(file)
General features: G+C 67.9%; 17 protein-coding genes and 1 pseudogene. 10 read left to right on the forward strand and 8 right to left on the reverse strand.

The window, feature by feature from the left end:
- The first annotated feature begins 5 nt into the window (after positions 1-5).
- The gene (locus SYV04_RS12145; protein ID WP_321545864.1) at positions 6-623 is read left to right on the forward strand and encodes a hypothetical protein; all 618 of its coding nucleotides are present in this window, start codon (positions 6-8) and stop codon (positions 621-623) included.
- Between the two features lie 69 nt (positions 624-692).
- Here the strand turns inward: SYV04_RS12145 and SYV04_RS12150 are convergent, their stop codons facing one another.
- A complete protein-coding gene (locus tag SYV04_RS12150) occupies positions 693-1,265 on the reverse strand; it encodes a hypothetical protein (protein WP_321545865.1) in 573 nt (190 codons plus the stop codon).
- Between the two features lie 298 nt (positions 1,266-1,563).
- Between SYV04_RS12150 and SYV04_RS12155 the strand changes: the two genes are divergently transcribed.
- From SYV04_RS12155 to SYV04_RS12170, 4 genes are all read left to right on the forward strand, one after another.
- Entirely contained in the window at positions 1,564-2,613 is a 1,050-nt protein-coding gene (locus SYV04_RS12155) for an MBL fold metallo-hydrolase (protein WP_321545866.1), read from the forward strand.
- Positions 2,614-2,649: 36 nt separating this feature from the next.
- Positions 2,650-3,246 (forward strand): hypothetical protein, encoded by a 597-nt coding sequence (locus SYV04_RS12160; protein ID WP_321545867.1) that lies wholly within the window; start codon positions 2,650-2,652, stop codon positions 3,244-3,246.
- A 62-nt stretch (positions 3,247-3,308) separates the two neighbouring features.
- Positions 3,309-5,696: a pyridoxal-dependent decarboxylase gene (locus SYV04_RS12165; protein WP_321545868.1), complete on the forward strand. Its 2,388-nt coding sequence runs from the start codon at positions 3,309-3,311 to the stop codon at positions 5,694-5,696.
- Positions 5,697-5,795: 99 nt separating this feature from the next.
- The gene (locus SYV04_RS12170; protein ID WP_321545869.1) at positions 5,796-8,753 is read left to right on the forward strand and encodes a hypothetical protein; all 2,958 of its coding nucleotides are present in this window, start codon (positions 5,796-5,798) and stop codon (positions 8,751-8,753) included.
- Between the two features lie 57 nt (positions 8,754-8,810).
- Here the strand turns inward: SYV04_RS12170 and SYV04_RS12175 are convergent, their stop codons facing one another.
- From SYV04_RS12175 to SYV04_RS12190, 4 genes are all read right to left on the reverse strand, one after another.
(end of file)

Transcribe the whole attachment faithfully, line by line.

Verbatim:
General features: G+C 67.9%; 17 protein-coding genes and 1 pseudogene. 10 read left to right on the forward strand and 8 right to left on the reverse strand.

The window, feature by feature from the left end:
- The first annotated feature begins 5 nt into the window (after positions 1-5).
- The gene (locus SYV04_RS12145; protein ID WP_321545864.1) at positions 6-623 is read left to right on the forward strand and encodes a hypothetical protein; all 618 of its coding nucleotides are present in this window, start codon (positions 6-8) and stop codon (positions 621-623) included.
- Between the two features lie 69 nt (positions 624-692).
- Here the strand turns inward: SYV04_RS12145 and SYV04_RS12150 are convergent, their stop codons facing one another.
- A complete protein-coding gene (locus tag SYV04_RS12150) occupies positions 693-1,265 on the reverse strand; it encodes a hypothetical protein (protein WP_321545865.1) in 573 nt (190 codons plus the stop codon).
- Between the two features lie 298 nt (positions 1,266-1,563).
- Between SYV04_RS12150 and SYV04_RS12155 the strand changes: the two genes are divergently transcribed.
- From SYV04_RS12155 to SYV04_RS12170, 4 genes are all read left to right on the forward strand, one after another.
- Entirely contained in the window at positions 1,564-2,613 is a 1,050-nt protein-coding gene (locus SYV04_RS12155) for an MBL fold metallo-hydrolase (protein WP_321545866.1), read from the forward strand.
- Positions 2,614-2,649: 36 nt separating this feature from the next.
- Positions 2,650-3,246 (forward strand): hypothetical protein, encoded by a 597-nt coding sequence (locus SYV04_RS12160; protein ID WP_321545867.1) that lies wholly within the window; start codon positions 2,650-2,652, stop codon positions 3,244-3,246.
- A 62-nt stretch (positions 3,247-3,308) separates the two neighbouring features.
- Positions 3,309-5,696: a pyridoxal-dependent decarboxylase gene (locus SYV04_RS12165; protein WP_321545868.1), complete on the forward strand. Its 2,388-nt coding sequence runs from the start codon at positions 3,309-3,311 to the stop codon at positions 5,694-5,696.
- Positions 5,697-5,795: 99 nt separating this feature from the next.
- The gene (locus SYV04_RS12170; protein ID WP_321545869.1) at positions 5,796-8,753 is read left to right on the forward strand and encodes a hypothetical protein; all 2,958 of its coding nucleotides are present in this window, start codon (positions 5,796-5,798) and stop codon (positions 8,751-8,753) included.
- Between the two features lie 57 nt (positions 8,754-8,810).
- Here the strand turns inward: SYV04_RS12170 and SYV04_RS12175 are convergent, their stop codons facing one another.
- From SYV04_RS12175 to SYV04_RS12190, 4 genes are all read right to left on the reverse strand, one after another.